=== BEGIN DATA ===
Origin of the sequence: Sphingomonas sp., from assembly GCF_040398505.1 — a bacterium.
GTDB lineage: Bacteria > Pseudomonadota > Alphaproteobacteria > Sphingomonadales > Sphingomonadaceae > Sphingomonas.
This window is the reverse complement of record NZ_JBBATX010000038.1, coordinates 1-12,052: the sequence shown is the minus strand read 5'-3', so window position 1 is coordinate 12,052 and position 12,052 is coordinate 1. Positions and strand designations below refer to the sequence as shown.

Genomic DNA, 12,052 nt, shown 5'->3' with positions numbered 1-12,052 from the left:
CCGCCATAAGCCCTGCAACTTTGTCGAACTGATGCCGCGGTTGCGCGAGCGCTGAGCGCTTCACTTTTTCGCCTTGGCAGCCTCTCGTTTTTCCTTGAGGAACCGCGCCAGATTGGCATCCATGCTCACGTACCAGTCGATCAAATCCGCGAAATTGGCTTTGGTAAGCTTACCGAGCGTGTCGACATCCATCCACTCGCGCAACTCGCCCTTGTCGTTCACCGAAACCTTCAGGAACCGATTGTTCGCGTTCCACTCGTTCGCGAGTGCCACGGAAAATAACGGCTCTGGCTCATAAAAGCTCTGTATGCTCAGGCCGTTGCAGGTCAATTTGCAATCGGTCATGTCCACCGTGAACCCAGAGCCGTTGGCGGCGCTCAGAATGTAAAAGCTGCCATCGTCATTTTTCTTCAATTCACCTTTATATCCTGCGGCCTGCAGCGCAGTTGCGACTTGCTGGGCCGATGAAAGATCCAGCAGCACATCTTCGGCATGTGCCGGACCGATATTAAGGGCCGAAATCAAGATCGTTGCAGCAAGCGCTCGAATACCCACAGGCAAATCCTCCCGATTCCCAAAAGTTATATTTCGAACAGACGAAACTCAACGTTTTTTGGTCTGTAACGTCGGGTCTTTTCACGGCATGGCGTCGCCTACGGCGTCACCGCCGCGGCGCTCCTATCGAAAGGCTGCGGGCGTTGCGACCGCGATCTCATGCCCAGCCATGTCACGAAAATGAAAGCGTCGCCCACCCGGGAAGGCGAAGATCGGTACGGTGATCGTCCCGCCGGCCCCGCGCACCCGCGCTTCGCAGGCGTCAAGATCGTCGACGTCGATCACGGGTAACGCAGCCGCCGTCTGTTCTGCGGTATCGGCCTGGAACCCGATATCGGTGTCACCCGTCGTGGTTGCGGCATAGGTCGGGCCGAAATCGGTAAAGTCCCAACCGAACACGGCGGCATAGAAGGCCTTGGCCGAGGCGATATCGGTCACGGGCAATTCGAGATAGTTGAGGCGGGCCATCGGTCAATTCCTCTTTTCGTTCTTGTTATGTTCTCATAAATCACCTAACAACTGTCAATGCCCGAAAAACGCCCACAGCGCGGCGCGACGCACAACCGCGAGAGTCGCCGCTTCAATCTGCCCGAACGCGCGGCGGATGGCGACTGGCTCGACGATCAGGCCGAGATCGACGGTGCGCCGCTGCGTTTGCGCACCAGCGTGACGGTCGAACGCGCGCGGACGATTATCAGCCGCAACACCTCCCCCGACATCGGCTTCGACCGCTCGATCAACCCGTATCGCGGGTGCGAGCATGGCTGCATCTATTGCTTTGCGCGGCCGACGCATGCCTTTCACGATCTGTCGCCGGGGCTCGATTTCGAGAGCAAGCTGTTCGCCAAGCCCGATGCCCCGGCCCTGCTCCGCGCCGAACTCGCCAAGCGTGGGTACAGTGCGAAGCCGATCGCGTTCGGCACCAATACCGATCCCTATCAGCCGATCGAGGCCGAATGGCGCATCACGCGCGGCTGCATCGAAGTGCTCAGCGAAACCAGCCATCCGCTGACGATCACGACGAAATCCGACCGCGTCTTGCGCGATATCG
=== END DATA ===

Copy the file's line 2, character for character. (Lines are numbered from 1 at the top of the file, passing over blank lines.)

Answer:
GTDB lineage: Bacteria > Pseudomonadota > Alphaproteobacteria > Sphingomonadales > Sphingomonadaceae > Sphingomonas.